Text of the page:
Though his films have premiered at such esteemed international festivals as Venice and Locarno, and he’s been the subject of a complete retrospective at the 2009 International Film Festival Rotterdam, Italy’s Paolo Benvenuti remains little known in the United States. Molding his films in the rich tradition of classical Italian painting—especially that of Caravaggio—but also galvanized by post-1968 radicalism, the Tuscan-born Benvenuti has crafted a singular body of work that belongs alongside the austere cinema of Roberto Rossellini and Straub/Huillet (for whom Benvenuti worked between 1972 and 1975). Benvenuti’s films are products of thorough historical research, revisiting long-gone events to reveal the truth behind the legend. Confortorio, Benvenuti’s second feature, is based on the records documenting the attempts of Catholic prelates to convert two Jewish thieves sentenced to hang in 1736 Rome. A Brechtian chamber piece that unfolds in rich, startling friezes, Confortorio is a fascinating portrait of persecution that poignantly evokes Dreyer’s The Passion of Joan of Arc.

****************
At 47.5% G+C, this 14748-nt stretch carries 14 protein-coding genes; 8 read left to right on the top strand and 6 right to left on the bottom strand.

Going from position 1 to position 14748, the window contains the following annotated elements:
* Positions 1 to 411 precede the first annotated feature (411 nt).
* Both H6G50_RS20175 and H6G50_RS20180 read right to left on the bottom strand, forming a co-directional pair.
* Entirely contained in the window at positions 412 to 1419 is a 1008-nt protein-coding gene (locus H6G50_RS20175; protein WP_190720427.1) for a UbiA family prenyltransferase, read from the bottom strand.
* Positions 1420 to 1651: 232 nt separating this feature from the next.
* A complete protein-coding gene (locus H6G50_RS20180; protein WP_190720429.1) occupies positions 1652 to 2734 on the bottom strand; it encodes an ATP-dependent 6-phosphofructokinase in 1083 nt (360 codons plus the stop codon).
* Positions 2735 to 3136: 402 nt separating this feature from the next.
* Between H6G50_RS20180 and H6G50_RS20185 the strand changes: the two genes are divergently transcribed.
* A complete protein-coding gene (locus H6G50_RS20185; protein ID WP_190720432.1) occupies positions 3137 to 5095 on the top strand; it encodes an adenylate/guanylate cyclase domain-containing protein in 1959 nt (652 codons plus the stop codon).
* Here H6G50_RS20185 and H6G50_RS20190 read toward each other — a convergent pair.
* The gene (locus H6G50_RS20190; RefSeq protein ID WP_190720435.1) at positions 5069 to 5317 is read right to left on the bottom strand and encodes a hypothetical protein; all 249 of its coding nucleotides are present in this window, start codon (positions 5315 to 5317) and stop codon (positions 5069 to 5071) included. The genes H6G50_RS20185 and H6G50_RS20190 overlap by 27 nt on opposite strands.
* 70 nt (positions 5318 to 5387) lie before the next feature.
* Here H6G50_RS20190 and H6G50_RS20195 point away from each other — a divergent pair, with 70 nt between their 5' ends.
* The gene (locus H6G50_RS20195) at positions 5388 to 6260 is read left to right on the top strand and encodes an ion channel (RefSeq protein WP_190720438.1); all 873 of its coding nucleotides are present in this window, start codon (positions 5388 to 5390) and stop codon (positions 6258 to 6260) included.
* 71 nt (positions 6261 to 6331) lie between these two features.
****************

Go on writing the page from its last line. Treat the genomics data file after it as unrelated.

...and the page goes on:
Bing Theater | Included with admission to O Sangue (Blood) | $5 for this film only | Tickets: 323 857-6010 or purchase online.
35mm print supplied by